Ahead of the statutory changes coming in from September 2020, our latest article looks at how important first-hand experience is when teaching online safety in schools.Our Director of Education Colin Green provides this powerful overview below.
Mason took a running jump into the deep end. The water parted with a huge splash and he disappeared. A few moments later he resurfaced and treading water he called to his younger brother to join him. Joshua a took similar leap. He almost immediately bobbed back to the surface as his swimming vest did exactly as it was designed for. Both boys laughed and giggled as they were joined by Theo who was also in his swimming vest. I floated close by, using the ‘noodles’, keeping a careful but relaxed eye on the children enjoying themselves in the warmth of the Spanish sun.
Skills are taught and take time to aquire
Of course, this hadn’t just happened. It had taken time. Mason had years of learning prior to removing his swimming aids. Some of it was formal, some of it informal. And now he was a skilled, competent and confident swimmer. Joshua and Theo were treading a similar path. They had lessons. They had family sessions in very controlled and supervised environments. They were gaining confidence supported by a variety of aids and activities.
Swimming of course is no different to much of their learning experience
They all now ride their bicycles without support, pedaling miles around the cycle paths in and around their local neighbourhood- supervised of course, protected by cycle helmets, but independently, unaided. Their reading is progressing, supported and guided. Their writing developing through practice. Their numeracy through using numbers- counting, matching, sorting. Their artwork through drawing, colouring, painting, modelling. Music through singing and listening, through playing improvised instruments.
Every primary school in which I have ever worked recognised the importance of first-hand experience in learning. And yet when it comes to online safety teaching so many schools struggle with the concept.
First-hand experience is the fundamental basis of learning.
The online world is no different. With an increased focus on Online Safety and with the statutory implementation of Relationships Education, the provision of first-hand experience for children in the primary school is fundamental.
The Ofcom Report into Children’s Media Use and Attitudes 2019 (published February 2020) offers a glimpse into children’s lives outside school. Half of ten-year-olds now own their own smartphone. Children’s use of social media is diversifying with the significant growth of the use of WhatsApp and TikTok. Almost half of girls aged 5-15 now play games online. Children are seeing more hateful content online than they used to. Parents are increasingly concerned- fewer feeling the benefits of the Internet outweighing the risks compared to 5 years ago. And yet many schools have failed to move with the times.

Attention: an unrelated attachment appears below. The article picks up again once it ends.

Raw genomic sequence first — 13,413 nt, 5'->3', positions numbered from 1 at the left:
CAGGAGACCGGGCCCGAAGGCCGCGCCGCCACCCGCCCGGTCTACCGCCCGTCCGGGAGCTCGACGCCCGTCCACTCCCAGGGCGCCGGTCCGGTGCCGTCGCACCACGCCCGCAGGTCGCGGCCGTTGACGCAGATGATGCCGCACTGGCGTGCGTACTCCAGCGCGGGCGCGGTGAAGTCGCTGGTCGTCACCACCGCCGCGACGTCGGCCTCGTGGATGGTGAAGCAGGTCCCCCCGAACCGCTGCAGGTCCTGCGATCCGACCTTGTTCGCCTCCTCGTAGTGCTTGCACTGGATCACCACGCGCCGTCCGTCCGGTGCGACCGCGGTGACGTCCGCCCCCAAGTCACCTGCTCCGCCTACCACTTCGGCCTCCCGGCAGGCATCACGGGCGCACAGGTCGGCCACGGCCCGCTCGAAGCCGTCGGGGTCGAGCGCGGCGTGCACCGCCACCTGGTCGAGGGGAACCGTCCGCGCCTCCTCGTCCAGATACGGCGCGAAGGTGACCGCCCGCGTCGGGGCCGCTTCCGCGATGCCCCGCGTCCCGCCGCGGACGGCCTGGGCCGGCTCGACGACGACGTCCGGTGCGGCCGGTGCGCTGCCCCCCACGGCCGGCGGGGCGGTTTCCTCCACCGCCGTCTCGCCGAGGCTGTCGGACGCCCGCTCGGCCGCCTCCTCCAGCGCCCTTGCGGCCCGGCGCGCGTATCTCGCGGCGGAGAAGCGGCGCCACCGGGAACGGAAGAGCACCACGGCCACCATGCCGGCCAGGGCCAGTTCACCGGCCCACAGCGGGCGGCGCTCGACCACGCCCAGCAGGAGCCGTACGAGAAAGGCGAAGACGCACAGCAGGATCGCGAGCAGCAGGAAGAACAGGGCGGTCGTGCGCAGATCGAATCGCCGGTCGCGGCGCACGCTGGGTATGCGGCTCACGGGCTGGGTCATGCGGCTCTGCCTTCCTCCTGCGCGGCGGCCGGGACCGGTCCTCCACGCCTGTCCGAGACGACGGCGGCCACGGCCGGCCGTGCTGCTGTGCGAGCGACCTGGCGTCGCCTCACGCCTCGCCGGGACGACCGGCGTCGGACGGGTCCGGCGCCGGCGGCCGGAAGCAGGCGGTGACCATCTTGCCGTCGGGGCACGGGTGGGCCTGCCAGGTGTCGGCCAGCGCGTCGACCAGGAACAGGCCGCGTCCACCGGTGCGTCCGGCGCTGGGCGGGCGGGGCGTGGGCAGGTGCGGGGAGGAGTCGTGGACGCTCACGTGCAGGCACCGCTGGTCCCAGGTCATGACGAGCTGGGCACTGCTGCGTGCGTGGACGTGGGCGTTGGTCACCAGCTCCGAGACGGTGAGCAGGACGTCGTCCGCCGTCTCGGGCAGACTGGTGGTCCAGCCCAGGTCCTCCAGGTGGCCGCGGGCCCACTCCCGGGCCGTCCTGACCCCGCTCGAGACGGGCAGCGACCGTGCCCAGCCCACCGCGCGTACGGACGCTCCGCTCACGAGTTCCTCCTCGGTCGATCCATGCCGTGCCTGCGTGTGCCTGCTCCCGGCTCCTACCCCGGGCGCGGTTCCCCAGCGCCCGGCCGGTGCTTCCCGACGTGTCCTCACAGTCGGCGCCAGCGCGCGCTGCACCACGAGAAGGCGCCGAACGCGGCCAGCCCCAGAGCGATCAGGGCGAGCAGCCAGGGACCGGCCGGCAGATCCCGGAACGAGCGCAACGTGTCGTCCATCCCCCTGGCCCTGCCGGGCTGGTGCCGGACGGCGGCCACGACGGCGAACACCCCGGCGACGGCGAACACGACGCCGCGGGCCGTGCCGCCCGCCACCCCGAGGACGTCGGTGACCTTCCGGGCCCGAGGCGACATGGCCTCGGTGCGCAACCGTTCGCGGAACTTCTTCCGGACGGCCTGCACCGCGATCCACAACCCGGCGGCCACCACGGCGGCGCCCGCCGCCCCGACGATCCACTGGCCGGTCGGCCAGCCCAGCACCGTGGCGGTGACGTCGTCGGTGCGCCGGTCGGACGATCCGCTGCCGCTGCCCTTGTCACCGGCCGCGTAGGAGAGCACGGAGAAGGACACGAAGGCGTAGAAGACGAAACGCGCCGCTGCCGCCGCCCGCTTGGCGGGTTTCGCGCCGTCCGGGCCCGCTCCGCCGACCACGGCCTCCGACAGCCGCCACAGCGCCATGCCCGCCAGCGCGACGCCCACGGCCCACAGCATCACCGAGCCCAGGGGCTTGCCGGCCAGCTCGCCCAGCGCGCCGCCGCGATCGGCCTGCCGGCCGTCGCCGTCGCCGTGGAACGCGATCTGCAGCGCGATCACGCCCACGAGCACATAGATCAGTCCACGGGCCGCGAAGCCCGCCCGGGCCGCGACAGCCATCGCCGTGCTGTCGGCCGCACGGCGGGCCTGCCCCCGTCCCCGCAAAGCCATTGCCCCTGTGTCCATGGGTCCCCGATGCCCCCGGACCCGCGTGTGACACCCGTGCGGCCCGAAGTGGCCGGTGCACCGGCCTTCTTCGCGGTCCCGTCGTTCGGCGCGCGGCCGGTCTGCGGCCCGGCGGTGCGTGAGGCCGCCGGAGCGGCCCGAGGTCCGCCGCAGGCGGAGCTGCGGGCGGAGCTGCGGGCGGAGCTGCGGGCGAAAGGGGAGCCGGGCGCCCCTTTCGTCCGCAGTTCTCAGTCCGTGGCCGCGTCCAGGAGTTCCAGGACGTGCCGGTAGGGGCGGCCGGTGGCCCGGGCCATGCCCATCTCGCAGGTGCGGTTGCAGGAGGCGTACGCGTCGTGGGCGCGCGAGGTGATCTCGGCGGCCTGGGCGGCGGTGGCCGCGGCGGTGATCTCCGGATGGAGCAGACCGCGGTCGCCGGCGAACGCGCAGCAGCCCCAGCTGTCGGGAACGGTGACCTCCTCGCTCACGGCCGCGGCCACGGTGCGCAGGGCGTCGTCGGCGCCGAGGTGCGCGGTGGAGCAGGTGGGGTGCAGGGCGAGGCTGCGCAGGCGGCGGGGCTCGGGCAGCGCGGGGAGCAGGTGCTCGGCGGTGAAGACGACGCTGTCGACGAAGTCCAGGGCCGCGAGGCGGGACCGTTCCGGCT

The Social Web is a part of children’s lives from an increasingly young age.
Children not only view, chat, share and friend through social media, but through games too. Indeed viewing, gaming and social media is becoming increasingly blurred. Children’s engagement with the Social Web is fully developed and yet much teaching about it, where it does take place, is so often through offline activity. Even quality online resources provided through credible sources such as ThinkUKnow or ProjectEvolve don’t allow for children to engage for themselves in meaningful first-hand online social activity.
Schools need to provide opportunities for children to engage in online communication and collaboration.
Children should be able to have supervised access to safe online spaces through which to develop their skills, their knowledge and understanding. This would provide not only a safe space for children to develop and refine their skills, but it would also provide a counterbalance to what they see and hear through their unsupervised access out of school. Schools would be able to teach effectively the similarities and differences between online and offline communication, the issue of digital footprints, and impact on relationships and reputation. Children would be able to learn through quality teaching about how to disagree online whilst maintaining respect for different viewpoints.
Relationships Education brings with it many opportunities to improve the learning of primary-aged children.
But the opportunities to teach children about the difference between online and offline friendships and what sort of boundaries are appropriate, how respect is shown in different contexts, how the same principles apply to online relationships as to face-to-face ones and how to stay safe and respond appropriately to people they may encounter online, may only be achieved by giving children opportunities to explore these through structured first-hand experience. It requires both formal and informal opportunities to explore and experience the Social Web in safe, secure online environments.
At present too many of our children are in the deep water, learning to swim themselves without appropriate safety equipment or instruction. It’s time to make a change. It’s time to give children access to first-hand experience in safe online spaces with effective teaching intervention.
If you would like more information on how we can help you prepare for September 2020, please contact one of our team.